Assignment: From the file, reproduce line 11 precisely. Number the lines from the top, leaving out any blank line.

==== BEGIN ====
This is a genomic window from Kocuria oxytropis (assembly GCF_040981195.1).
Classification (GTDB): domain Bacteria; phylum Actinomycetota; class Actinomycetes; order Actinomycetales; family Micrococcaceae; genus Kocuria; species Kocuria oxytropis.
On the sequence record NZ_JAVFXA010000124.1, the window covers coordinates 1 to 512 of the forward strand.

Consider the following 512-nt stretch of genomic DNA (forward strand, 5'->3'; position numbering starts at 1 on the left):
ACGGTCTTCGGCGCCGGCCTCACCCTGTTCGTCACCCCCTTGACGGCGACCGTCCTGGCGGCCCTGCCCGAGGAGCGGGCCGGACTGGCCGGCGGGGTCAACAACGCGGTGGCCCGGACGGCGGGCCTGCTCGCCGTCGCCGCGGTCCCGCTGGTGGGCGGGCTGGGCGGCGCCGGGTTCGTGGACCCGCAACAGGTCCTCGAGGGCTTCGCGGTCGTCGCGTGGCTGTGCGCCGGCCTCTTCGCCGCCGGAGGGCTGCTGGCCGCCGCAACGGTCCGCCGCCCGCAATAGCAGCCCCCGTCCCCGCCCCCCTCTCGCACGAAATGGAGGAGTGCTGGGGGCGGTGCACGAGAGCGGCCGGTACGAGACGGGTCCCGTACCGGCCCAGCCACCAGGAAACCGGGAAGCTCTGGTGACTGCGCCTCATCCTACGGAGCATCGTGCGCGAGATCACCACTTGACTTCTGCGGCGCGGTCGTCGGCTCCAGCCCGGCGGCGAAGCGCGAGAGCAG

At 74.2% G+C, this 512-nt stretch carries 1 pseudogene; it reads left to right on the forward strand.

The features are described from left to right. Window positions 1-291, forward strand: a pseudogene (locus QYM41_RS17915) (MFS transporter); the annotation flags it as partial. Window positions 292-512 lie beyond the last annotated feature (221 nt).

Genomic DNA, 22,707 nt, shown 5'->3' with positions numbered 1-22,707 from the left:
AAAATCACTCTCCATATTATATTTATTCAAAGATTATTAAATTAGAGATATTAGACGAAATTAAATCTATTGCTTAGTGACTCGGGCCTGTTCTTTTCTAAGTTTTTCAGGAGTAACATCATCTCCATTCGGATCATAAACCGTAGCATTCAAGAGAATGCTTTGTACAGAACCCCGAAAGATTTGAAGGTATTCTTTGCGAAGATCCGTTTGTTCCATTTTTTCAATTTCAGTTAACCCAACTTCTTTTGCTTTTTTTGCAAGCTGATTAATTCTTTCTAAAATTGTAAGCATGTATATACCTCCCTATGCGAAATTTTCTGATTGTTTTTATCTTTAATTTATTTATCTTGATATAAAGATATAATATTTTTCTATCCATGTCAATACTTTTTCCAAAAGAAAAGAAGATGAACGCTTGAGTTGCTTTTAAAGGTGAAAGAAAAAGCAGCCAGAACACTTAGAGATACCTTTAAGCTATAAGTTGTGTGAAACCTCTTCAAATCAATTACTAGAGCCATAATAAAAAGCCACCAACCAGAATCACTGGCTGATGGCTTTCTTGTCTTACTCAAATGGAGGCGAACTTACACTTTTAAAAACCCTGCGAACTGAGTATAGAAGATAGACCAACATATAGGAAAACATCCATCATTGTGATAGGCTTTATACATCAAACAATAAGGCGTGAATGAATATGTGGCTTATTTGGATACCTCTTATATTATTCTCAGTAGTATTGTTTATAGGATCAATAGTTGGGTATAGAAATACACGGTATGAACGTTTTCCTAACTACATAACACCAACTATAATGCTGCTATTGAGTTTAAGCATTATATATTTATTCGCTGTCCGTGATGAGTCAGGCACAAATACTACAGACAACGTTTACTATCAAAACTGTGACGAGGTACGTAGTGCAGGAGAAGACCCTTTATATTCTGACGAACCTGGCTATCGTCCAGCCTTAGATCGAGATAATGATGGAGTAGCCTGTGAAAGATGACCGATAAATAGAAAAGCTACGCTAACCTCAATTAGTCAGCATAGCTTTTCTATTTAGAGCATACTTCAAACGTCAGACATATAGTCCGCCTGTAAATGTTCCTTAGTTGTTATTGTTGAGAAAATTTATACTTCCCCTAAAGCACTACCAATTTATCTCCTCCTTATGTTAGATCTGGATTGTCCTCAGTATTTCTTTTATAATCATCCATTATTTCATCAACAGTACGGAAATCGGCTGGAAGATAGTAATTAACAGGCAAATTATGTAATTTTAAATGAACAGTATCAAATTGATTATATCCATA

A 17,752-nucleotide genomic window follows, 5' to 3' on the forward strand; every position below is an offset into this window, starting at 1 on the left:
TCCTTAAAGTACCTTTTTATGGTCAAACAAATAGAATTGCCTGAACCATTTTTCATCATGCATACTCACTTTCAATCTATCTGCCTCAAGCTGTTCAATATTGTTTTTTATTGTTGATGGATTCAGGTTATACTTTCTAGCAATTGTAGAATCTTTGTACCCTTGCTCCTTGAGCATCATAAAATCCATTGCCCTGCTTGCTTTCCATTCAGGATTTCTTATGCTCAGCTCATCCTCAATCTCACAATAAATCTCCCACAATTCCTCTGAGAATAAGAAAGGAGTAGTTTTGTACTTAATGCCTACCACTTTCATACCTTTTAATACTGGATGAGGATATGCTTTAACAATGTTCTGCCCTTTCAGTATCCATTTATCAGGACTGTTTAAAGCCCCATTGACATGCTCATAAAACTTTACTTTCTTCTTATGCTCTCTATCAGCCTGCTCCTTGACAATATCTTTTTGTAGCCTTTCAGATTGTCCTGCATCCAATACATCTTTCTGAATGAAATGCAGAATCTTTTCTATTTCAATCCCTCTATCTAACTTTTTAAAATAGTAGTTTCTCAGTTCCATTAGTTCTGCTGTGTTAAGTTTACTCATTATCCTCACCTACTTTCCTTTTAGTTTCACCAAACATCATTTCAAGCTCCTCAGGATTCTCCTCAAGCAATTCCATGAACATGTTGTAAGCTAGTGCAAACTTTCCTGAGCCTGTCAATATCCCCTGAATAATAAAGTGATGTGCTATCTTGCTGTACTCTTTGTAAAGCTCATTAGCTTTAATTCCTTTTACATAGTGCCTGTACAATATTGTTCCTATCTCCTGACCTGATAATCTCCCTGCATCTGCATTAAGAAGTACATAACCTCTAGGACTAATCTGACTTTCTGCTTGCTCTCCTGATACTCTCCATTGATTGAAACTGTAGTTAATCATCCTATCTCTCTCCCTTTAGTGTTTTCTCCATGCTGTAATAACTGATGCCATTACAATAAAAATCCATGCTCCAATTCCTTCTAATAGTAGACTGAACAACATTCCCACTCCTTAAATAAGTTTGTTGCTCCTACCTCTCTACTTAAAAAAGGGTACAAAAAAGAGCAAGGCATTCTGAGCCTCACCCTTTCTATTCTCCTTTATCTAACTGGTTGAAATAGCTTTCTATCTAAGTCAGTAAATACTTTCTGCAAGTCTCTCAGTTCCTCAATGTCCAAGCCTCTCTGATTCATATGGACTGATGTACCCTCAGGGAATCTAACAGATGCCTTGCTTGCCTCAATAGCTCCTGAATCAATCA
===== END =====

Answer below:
TCCTTAAAGTACCTTTTTATGGTCAAACAAATAGAATTGCCTGAACCATTTTTCATCATGCATACTCACTTTCAATCTATCTGCCTCAAGCTGTTCAATATTGTTTTTTATTGTTGATGGATTCAGGTTATACTTTCTAGCAATTGTAGAATCTTTGTACCCTTGCTCCTTGAGCATCATAAAATCCATTGCCCTGCTTGCTTTCCATTCAGGATTTCTTATGCTCAGCTCATCCTCAATCTCACAATAAATCTCCCACAATTCCTCTGAGAATAAGAAAGGAGTAGTTTTGTACTTAATGCCTACCACTTTCATACCTTTTAATACTGGATGAGGATATGCTTTAACAATGTTCTGCCCTTTCAGTATCCATTTATCAGGACTGTTTAAAGCCCCATTGACATGCTCATAAAACTTTACTTTCTTCTTATGCTCTCTATCAGCCTGCTCCTTGACAATATCTTTTTGTAGCCTTTCAGATTGTCCTGCATCCAATACATCTTTCTGAATGAAATGCAGAATCTTTTCTATTTCAATCCCTCTATCTAACTTTTTAAAATAGTAGTTTCTCAGTTCCATTAGTTCTGCTGTGTTAAGTTTACTCATTATCCTCACCTACTTTCCTTTTAGTTTCACCAAACATCATTTCAAGCTCCTCAGGATTCTCCTCAAGCAATTCCATGAACATGTTGTAAGCTAGTGCAAACTTTCCTGAGCCTGTCAATATCCCCTGAATAATAAAGTGATGTGCTATCTTGCTGTACTCTTTGTAAAGCTCATTAGCTTTAATTCCTTTTACATAGTGCCTGTACAATATTGTTCCTATCTCCTGACCTGATAATCTCCCTGCATCTGCATTAAGAAGTACATAACCTCTAGGACTAATCTGACTTTCTGCTTGCTCTCCTGATACTCTCCATTGATTGAAACTGTAGTTAATCATCCTATCTCTCTCCCTTTAGTGTTTTCTCCATGCTGTAATAACTGATGCCATTACAATAAAAATCCATGCTCCAATTCCTTCTAATAGTAGACTGAACAACATTCCCACTCCTTAAATAAGTTTGTTGCTCCTACCTCTCTACTTAAAAAAGGGTACAAAAAAGAGCAAGGCATTCTGAGCCTCACCCTTTCTATTCTCCTTTATCTAACTGGTTGAAATAGCTTTCTATCTAAGTCAGTAAATACTTTCTGCAAGTCTCTCAGTTCCTCAATGTCCAAGCCTCTCTGATTCATATGGACTGATGTACCCTCAGGGAATCTAACAGATGCCTTGCTTGCCTCAATAGCTCCTGAATCAATCA